Monday, January 7, 2013

We Sing Opera!

Over Christmas, we traveled (a very, Very, VERY long drive) to Logan, Utah, to spend Christmas with family. We spent one afternoon playing different games in the church gym and as we were taking a break, Owen decided to ask his Aunt Kjirsti if they could sing "Twinkle, Twinkle, Little Star" with opera voices. Owen discovered his talent for vibrato with his voice earlier this year. I think it traces back to listening to our violin lessons this year where Ryanna learned about vibrato.
Whatever the reason, several months ago when my grandparents were visiting, out of the blue, Owen stood up from dinner and said, "I'm going to sing 'Twinkle, Twinkle, Little Star' in opera." We all agreed to be the audience, not quite sure of what we'd be witnessing. He was actually pretty good. Since then, he has come to view himself as an opera singer. He even recently told me that I should get him an instructor to help him with his opera singing. I told him we'd better start off just being in a choir.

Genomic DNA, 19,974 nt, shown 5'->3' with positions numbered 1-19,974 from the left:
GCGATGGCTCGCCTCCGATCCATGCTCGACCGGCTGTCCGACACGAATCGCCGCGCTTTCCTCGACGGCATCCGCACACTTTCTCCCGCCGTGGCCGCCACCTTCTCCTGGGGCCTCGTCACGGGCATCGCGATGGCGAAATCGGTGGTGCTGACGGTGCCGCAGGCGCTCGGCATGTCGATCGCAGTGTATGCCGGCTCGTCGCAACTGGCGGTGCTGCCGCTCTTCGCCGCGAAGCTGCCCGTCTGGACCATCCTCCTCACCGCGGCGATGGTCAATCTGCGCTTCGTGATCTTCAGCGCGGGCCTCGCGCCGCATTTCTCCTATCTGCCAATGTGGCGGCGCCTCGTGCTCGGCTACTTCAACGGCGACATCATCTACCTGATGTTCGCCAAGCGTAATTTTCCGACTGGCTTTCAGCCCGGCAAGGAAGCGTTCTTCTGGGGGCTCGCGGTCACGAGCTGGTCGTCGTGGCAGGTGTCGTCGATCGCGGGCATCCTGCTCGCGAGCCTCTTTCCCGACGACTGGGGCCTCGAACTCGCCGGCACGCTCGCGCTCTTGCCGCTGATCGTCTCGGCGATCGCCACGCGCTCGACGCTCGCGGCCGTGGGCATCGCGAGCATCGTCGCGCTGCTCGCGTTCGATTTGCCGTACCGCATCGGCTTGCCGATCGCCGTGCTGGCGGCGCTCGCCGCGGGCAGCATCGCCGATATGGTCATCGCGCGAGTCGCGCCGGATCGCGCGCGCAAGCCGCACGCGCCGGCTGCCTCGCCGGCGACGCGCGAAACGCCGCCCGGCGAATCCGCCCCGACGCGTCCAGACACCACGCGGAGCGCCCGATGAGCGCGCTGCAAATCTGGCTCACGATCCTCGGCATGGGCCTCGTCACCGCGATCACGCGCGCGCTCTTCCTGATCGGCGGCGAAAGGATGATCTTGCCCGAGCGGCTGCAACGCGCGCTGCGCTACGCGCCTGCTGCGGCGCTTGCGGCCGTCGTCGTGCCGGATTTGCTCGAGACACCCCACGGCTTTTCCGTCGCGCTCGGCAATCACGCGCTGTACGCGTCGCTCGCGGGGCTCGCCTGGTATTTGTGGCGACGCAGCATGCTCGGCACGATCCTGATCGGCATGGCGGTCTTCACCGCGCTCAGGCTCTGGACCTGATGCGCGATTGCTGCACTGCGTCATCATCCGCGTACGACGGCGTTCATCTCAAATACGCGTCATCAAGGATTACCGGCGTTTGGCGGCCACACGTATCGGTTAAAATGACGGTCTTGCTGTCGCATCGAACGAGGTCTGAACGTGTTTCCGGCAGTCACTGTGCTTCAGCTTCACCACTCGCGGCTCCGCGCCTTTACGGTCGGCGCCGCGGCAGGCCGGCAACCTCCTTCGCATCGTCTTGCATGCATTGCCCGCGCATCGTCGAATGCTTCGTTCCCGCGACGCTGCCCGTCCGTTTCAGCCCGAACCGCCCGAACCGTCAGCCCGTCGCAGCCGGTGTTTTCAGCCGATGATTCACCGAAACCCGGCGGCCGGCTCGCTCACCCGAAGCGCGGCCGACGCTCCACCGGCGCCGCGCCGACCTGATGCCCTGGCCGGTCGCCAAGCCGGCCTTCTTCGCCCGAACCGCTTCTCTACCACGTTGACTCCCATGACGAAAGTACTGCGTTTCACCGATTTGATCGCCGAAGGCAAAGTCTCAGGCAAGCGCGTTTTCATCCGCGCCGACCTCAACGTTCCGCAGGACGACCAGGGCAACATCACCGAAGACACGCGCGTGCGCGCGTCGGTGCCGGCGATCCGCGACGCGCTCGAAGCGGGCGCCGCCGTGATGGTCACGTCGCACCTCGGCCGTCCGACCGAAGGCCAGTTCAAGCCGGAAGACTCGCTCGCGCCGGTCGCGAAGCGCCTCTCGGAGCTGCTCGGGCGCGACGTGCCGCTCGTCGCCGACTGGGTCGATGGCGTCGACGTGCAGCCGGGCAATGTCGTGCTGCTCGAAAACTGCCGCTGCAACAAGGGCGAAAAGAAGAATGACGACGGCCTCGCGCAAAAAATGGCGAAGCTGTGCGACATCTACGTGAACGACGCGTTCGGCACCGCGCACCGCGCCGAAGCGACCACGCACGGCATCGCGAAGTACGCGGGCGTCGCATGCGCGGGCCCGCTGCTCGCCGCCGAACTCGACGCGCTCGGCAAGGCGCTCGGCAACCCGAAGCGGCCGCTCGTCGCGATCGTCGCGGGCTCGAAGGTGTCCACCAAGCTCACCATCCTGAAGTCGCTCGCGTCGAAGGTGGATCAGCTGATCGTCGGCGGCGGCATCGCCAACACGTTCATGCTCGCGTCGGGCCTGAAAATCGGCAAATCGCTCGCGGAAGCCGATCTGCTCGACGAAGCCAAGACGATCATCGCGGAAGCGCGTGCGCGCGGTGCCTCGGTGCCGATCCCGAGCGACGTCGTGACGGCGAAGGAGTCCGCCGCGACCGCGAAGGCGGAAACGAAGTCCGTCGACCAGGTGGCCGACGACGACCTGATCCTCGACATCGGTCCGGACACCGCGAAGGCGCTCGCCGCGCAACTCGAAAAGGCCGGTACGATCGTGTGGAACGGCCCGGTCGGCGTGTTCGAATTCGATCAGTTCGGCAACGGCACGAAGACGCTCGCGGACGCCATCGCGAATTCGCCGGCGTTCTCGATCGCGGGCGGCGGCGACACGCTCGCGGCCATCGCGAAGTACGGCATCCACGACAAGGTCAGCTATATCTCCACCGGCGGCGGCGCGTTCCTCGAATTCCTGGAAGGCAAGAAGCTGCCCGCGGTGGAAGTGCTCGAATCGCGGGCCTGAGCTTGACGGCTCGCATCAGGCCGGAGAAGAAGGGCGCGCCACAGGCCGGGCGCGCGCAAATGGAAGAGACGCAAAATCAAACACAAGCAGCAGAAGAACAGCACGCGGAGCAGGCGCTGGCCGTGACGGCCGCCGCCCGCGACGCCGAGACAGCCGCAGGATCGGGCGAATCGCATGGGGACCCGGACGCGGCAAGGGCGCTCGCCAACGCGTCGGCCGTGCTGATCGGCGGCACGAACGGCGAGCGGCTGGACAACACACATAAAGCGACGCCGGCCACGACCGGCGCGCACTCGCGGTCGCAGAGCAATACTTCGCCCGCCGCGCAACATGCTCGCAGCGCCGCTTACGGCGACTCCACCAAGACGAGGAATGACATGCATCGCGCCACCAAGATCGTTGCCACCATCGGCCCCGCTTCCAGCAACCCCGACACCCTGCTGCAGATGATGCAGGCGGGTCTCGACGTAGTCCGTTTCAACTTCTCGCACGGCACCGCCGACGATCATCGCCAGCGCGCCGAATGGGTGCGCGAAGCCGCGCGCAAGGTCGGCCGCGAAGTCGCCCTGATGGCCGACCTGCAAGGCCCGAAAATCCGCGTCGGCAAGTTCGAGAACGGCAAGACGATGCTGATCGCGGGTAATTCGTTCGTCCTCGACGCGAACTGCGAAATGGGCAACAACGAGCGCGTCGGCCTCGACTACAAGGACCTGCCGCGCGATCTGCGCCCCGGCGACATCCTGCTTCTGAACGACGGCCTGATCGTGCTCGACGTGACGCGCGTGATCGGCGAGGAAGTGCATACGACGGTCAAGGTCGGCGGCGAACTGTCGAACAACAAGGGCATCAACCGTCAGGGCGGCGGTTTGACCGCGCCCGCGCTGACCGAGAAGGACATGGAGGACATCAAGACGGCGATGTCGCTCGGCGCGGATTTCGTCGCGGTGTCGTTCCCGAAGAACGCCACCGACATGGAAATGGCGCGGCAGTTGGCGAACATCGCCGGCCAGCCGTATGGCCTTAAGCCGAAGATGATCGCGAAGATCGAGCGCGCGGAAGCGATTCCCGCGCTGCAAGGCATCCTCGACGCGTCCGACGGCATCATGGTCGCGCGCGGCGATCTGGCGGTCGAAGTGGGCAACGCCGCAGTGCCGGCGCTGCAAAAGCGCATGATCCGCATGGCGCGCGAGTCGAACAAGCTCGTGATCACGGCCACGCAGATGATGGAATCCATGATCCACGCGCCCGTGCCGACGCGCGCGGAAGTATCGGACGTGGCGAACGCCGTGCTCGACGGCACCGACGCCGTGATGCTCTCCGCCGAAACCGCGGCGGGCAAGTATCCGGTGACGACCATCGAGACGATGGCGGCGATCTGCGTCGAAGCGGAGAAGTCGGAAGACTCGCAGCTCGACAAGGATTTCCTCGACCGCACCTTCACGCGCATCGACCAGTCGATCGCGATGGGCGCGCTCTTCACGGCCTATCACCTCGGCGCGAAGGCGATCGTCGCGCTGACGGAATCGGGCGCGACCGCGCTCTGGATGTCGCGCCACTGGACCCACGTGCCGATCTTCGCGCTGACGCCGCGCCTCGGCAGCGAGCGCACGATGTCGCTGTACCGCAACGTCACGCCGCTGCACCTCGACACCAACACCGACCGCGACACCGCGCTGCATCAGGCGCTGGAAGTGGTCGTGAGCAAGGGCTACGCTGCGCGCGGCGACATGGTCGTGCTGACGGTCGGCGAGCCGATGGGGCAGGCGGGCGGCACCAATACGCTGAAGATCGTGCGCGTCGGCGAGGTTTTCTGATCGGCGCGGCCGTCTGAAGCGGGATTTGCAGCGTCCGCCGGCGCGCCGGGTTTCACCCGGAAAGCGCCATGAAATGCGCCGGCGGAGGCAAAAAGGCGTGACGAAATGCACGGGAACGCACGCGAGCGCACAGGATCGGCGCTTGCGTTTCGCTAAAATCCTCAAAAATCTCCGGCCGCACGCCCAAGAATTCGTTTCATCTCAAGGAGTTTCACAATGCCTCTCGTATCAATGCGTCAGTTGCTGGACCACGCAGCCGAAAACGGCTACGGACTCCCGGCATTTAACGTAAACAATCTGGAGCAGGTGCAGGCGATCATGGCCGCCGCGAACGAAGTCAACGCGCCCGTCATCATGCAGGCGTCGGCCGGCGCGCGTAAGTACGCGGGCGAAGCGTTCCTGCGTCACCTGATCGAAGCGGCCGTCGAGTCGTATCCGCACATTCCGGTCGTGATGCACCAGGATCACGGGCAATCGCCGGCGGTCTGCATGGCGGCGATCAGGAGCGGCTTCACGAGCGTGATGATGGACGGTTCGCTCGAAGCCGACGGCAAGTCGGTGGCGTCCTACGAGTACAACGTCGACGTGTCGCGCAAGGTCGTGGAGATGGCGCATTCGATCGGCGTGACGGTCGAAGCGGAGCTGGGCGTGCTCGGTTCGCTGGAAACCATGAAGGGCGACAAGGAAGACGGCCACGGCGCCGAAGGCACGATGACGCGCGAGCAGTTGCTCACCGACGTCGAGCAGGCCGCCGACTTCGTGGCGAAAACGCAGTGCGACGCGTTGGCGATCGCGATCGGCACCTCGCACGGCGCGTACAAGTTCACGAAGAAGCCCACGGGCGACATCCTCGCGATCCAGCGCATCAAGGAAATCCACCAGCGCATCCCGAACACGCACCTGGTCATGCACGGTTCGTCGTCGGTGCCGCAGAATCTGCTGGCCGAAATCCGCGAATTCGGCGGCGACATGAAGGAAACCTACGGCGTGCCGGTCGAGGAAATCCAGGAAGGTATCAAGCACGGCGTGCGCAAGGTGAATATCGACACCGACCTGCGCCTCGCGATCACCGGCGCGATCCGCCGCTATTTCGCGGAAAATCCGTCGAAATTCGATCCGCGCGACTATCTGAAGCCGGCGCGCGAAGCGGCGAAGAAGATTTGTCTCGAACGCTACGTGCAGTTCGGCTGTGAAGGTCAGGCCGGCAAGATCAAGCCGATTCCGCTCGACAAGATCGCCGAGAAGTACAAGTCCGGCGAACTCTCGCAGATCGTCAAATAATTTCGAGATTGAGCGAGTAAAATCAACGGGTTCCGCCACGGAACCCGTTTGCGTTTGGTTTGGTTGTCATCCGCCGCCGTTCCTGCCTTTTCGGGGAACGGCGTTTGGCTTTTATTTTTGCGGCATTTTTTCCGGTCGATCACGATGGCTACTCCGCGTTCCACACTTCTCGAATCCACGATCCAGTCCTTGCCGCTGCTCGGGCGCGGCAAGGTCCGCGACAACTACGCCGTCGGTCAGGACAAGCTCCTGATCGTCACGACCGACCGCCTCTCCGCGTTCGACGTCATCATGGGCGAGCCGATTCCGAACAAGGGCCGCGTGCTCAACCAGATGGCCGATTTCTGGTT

This recording is pretty quiet because I'm pretty far from him and it's only recorded on a phone. I think it's a really cute memory. Owen singing opera with his Aunt Kjirsti.

Sunday, December 30, 2012

Family Pictures

We did it again. Family Pictures. I love getting the photos, but it's always hard to deal with the kids during the whole experience. Here's the results.

Thursday, October 25, 2012

Fall Break 2012